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Header-May: The Month of Mary

 

During the month of May—the month of Mary—we feel a special protection of Our Lady that extends to all the faithful; we feel a special joy that shines and illuminates our hearts expressing the universal certainty of Catholics that the indispensable patronage of our heavenly mother becomes even more tender, more loving and more full of visible mercy and exorable condescendence during her month of May.

Even after the month of May passes, a remnant of this remains if we have profited from those thirty-one days especially consecrated to Our Lady. We are left with an increased devotion, a keener confidence and, so to speak, such an increased intimacy with Our Lady that in all the vicissitudes of life we will know how to petition her with respectful insistence, hope in her with invincible confidence and thank her with humble tenderness for all the good she does us.

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Our Lady is the Queen of Heaven and Earth and, at the same time, our mother. We enter the month of May with this conviction, and it becomes more deeply rooted in us when we leave it, strengthening our faith and increasing our fortitude. May teaches us to love Mary Most Holy for the glory she rightly possesses and for all that she represents in the plans of Divine Providence. It also teaches us to be more constant in our filial union with Mary.

Children are never more sure of the loving vigilance of their mothers than when they suffer. All of mankind suffers today; all peoples suffer. They suffer in every conceivable way.

Our Lady of Fatima imageWindstorms of impiety and skepticism sweep through minds, and crazy whirlwinds of all types of messianism devastate them. Nebulous, confused and rash ideas filter into every milieu and mislead not only the wretched and the lukewarm, but sometimes even those of whom greater constancy in the Faith is expected.

Those who are tenaciously faithful to the fulfillment of duty suffer from all the adversity they meet by their fidelity to the Law of Christ. Yet those who transgress the Law also suffer, for without Christ every pleasure is nothing but bitterness, and every joy is a lie.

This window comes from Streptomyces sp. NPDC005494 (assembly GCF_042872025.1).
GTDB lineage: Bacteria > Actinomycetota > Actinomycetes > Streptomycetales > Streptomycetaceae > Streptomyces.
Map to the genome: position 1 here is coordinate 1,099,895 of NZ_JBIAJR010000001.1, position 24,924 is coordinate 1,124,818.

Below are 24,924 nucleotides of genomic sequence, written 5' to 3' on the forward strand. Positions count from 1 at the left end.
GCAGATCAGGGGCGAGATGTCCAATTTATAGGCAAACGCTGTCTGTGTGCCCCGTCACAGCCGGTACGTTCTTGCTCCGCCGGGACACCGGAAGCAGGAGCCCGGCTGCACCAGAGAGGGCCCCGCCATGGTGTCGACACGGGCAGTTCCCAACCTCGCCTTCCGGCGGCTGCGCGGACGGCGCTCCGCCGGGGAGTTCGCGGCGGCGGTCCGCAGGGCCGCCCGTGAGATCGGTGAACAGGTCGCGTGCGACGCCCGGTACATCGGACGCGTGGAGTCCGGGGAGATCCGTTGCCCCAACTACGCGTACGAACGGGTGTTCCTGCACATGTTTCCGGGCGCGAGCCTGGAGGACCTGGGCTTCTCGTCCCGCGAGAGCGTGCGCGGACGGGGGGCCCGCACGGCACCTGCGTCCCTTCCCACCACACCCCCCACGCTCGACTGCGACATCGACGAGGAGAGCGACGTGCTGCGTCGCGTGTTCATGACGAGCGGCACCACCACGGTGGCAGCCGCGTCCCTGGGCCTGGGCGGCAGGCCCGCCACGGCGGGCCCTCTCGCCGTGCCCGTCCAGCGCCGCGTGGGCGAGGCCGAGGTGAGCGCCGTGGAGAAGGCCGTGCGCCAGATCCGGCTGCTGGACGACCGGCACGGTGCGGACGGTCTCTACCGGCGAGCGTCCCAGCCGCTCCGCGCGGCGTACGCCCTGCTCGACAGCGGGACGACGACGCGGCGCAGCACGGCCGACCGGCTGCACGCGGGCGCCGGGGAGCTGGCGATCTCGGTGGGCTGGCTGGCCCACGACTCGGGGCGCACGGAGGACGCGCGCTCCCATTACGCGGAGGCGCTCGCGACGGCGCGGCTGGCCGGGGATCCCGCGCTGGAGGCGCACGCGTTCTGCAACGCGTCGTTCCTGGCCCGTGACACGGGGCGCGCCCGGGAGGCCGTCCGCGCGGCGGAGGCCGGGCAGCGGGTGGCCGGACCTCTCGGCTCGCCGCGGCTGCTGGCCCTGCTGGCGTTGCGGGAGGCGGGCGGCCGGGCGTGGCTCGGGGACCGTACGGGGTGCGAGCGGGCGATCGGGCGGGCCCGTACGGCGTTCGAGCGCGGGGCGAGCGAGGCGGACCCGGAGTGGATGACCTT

Hearts suffer, torn by the revolutionary psychological war, which is so intense in our days. Bodies suffer, impoverished by work, undermined by malady, overwhelmed by necessities of every kind.

The contemporary world could be likened to the time when Our Lord was born in Bethlehem: Its tortured mouth opens with a loud and agonizing groan, the groan of the evildoers who live far removed from God and the groan of the just who live tormented by the evildoers.

The more somber circumstances become and the more excruciating sundry pains grow, the more we should ask Our Lady to put an end to so much suffering not merely for our own relief, but for the greater benefit of our souls. Sacred theology says that Our Lady's prayers anticipated the moment of the world's redemption by the Messias. At this anguished moment in history then, let us turn our eyes to Our Lady with confidence, asking her to hasten the great moment we all await, when a new Pentecost will kindle beacons of light and hope in this darkness and restore the kingdom of Our Lord Jesus Christ on earth.

We should be like Daniel, whom Holy Scripture describes as the "desideriorum vir," that is, a man full of great desires. Let us desire many great things for the glory of God. Let us always ask Our Lady for everything. And let us, above all, ask her for that which the Sacred Liturgy beseeches of God: "Emitte Spiritum tuum et creabuntur, et renovabis faciem terrae" (Send forth Thy Spirit, and they shall be created; and Thou shalt renew the face of the earth). We should ask, through the mediation of Our Lady, that God once again send us the Holy Ghost with the plenitude of His gifts so that His kingdom may be created anew and be purified by a renewal of the face of the earth. In the Divine Comedy, Dante wrote that praying without the patronage of Our Lady is like wanting to fly without wings. Let us then confide to Our Lady this heartfelt yearning and desire. The hands of Mary will be for our prayer a pair of pure wings that will carry it with certainty to the throne of God.

 

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Quote of the day

DAILY QUOTE for May 27, 2020

The saints in heaven, seeing God face to face, love Him abov...

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May 27

 

The saints in heaven, seeing God face to face,
love Him above all things, because they see with the most perfect evidence
that God is better than all creatures combined.
This love will never pass away.
Faith will give place to vision; hope will be replaced by possession: but